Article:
I have no idea what an “expert in the field of positive youth development” is, but let that pass. The nine “core values” that are “delivered by coaches” are certainly worthy values. But one must wonder aloud why it falls to coaches to teach “character education” when that would appear to be the job of parents, if “character education” is what I think it is — the phrase is somewhat opaque.

True, during recent years the job of teaching virtue has been shunted onto teachers and coaches because apparently the kids’ parents are too busy “making a living” to spend time raising their own children. They leave that to teachers and TV — and apparently to coaches as well. I will set aside the discussion of whether or not it is even possible for anyone except those in the immediate family to teach virtue (which Socrates insisted could not be taught at all, by the way). But the notion that it is the job of sports coaches to teach “core values” and “character” is absurd. Coaches teach athletes how to perform at a high level of skill in a sport. The “life lessons” are nothing more than affirmations of lessons the kids should have learned at home. If they haven’t been learned at home, they are certainly not going to be learned on a golf course. Let’s look at an example.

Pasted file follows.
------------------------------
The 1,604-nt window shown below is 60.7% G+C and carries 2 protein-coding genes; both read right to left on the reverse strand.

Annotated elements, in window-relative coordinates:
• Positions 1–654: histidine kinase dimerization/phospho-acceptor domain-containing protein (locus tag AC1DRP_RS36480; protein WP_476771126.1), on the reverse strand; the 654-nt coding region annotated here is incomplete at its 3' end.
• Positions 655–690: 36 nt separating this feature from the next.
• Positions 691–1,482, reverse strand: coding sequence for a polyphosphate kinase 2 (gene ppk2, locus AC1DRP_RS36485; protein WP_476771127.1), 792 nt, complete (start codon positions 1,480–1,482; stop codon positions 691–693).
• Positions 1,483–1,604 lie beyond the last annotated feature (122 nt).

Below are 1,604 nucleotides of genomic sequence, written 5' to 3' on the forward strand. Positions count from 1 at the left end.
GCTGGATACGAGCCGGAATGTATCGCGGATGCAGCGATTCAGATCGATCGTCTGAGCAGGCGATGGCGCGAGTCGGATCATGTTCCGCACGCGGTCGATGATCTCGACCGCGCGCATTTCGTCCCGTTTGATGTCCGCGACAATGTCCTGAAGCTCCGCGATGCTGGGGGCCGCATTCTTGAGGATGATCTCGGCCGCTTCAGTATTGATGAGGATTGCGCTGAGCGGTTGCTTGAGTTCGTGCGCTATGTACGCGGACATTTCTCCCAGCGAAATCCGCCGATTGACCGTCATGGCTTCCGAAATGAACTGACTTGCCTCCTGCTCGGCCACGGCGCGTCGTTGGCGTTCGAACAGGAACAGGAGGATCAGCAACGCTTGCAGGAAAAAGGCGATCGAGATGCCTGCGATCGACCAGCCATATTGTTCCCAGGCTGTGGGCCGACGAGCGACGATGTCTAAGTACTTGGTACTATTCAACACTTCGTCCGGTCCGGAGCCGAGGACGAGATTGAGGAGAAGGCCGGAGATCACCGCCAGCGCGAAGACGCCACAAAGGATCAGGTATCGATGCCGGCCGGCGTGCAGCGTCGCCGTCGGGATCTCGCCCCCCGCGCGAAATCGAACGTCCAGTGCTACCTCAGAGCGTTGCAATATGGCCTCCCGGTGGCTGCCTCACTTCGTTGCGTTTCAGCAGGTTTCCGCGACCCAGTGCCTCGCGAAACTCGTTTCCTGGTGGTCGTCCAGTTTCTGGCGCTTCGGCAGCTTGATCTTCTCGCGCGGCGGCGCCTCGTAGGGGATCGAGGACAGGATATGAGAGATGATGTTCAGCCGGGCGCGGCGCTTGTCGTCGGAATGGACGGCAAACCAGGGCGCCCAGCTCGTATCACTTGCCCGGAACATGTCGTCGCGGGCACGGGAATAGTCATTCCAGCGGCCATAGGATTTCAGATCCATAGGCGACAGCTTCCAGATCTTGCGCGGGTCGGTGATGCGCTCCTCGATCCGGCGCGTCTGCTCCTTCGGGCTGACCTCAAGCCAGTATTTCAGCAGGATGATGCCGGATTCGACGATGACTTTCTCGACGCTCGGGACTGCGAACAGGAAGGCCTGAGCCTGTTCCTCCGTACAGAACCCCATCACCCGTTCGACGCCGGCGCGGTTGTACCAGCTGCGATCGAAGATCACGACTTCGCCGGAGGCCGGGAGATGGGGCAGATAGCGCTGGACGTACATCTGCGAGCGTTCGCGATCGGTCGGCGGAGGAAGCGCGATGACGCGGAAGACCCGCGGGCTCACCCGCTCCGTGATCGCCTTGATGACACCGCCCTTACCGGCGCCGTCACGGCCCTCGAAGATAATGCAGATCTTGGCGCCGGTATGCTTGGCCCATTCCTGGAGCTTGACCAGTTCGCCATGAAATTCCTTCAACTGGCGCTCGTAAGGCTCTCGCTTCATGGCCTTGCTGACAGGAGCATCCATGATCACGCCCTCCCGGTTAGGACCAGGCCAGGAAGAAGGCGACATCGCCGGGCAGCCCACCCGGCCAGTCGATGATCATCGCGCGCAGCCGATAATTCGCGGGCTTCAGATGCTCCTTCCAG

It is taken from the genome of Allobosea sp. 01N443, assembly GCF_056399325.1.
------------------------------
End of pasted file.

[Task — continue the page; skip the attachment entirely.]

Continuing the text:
One of the core values is honesty. When a player grounds his golf club in a hazard he is supposed to “fess up” and take a stroke penalty. There are cases, even at the highest levels, where golfers actually do precisely this, and it is admirable. But I would argue that any golfer who does this is an honest person and that person learned to be honest by watching the way his or her parents and/or loved ones behaved and copying that behavior. We are talking about character here, and character is molded at home at an early age — not in later years at the local Country Club. The most a sports coach can do is reinforce that behavior and applaud the child when he or she behaves in an honest way. Coaches can teach kids golf; they cannot teach “life lessons.” And this would be true for all the nine “core values.” These values must be learned at home and, at best, reinforced in school and on the golf course. This is a worthy effort, but hardly justifies the hundreds of thousands of dollars that are spent on the effort by wealthy golf professionals that might be better spent on something worthwhile — like the preservation of the earth, for example, or saving the wolves. My guess is that the golf pros like to think they are “giving back” to the game while they take a nice little tax break. That’s what made Mickelson’s charitable works so praiseworthy: they seem to be genuine and not in the least self-serving. In any event, the pros who support “The First Tee” are certainly not teaching “life lessons.”